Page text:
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Residents find assistance at Woodside on the Move

Bell, a 40-year-old Woodside resident with a decade-long history of debilitating depression, said he stopped paying rent about five months after he moved into his city- and state-subsidized apartment because of what he said were untenable living conditions and racially-motivated harassment.

Now, after fighting the eviction since October, Bell said he is pretty much out of options.

But throughout his ordeal, Bell has found an ally in Woodside on the Move, a local non-profit that since its founding in 1976 has tackled neighborhood problems ranging from graffiti and housing to transportation and the limited summer employment options for area youth.

"If it wasn't for this place, I don't know what I would have done," Bell said of Woodside on the Move, where he said workers have counseled and advised him and allowed him to use their fax and phone. If Bell does not find a way to stay in his apartment, he said Woodside on the Move will help him find another place.

"One of them gave me car fare to get to places I needed to go," Bell said about the staff at Woodside on the Move.

Woodside on the Move's staff of eight works on programs including housing and tenants' rights, small business initiatives, senior services, youth projects, cultural programming and employment counseling.

The non-profit is into so many things that Executive Director Thomas Ryan found it easier to proffer a piece of detailed letterhead rather than recite the list of the programs during a brief introduction to the activities of the group that bills itself as "your community organization."

Housed in a cluttered two-room office on 59th Street, Woodside on the Move has done a lot with its $450,000 annual budget, Ryan said. The organization coordinates a yearly St. Patrick's Day festival on Woodside Avenue that draws people from across all five boroughs, a summer concert series and has helped with commercial revitalization efforts along the Roosevelt Avenue stretch that forms that heart of the neighborhood's business district.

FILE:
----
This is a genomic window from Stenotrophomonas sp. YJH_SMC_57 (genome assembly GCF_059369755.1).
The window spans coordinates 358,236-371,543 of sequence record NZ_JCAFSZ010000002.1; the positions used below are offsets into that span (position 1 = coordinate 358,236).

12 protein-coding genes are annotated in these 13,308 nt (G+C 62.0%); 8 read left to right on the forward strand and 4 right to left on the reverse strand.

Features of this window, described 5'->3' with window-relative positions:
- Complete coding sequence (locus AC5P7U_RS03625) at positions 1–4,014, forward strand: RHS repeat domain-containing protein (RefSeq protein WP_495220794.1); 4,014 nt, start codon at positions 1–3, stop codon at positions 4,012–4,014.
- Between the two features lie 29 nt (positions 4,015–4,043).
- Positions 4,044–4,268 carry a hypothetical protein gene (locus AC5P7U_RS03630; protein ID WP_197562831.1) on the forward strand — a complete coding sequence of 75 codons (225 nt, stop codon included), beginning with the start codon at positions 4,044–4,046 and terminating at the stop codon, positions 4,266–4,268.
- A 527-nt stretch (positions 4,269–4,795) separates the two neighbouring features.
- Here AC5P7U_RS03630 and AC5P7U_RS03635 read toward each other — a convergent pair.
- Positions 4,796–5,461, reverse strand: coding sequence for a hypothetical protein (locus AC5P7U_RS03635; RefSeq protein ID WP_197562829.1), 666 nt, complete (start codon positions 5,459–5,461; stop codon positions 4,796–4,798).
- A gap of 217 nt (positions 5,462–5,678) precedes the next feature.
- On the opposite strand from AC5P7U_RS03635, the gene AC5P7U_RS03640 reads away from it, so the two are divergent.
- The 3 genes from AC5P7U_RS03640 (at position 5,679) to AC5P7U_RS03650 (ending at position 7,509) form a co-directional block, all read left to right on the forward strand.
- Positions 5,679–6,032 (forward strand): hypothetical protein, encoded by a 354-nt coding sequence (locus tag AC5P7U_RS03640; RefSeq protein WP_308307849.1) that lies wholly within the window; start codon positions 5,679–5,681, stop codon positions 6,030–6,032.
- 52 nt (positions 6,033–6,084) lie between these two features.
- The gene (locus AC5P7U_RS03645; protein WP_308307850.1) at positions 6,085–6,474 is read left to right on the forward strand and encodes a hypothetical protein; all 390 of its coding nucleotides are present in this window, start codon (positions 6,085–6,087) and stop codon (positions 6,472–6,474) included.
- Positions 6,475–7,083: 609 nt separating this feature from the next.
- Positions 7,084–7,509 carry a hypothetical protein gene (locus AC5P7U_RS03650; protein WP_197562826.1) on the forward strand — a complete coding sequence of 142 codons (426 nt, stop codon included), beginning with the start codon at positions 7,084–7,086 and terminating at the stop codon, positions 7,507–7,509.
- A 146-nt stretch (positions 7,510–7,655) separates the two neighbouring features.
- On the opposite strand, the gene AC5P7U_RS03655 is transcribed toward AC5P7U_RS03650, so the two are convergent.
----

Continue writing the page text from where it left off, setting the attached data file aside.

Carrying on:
Most of the organization's annual budget comes from a combination of city and state grants, Ryan said. "I'd like it to be a million because we'd get a lot more done," said Ryan, who took the reins in 1992.

One of the group's flagship programs covers housing issues, such as Bell's.

Lisette Mendez, Humberto Vasquez and Maria Ocasio man the station where Woodside on the Move organizes building tenants' associations, provides assistance in filling out New York State Housing Authority Applications and files petitions for rent freezes for elderly residents.

"There comes a lot of seniors in here with a lot of problems with the housing," said Ocasio, a native Spanish speaker who, along with the group's employment services coordinator Gene Curry, has helped Bell. Ryan said all of the housing counselors are bilingual, a reflection of the area's shifting demographics.

Nora Arrieta, a Spanish-speaking Jackson Heights resident, has been coming for six months to Woodside on the Move for help in filing her NYSHA application. Arrieta, now in her 60s, has lived in her third-floor apartment for 24 years, but after a stroke and with arthritis she needs a first-floor apartment or a building with an elevator. "I walk up the stairs and I get winded," Arrieta said in Spanish.

Woodside on the Move does not just help people move into or work in the area; the group is also looking to help people move about the area.

Last month Ryan drafted a $10 million transit proposal aimed at turning Woodside - which he calls "the heart of the Big Apple" and "the geographic center of New York City" - into a regional transportation hub.

The plan, Ryan said, calls for infrastructure development to better connect the confusing mishmash of transit services - subways, buses, highways and rail lines - that intertwine in the neighborhood.

"I don't do this for the money," said Ryan, a certified public accountant. "There's not enough to keep me here."

Ryan, who had been active in the community for years before taking over at Woodside on the Move, said he does his job for love of the neighborhood.

Eric Schramm, Woodside on the Move's bookkeeper and a part-time writing instructor at Queens College, echoed the sentiment.

"You don't do this to be a high-paid, high-powered executive," said Schramm, who has been there for seven years. "But I do feel I'm part of something that's making a difference."

Reach reporter James DeWeese by e-mail at news@timesledger.com, or call 718-229-0300, Ext. 157.

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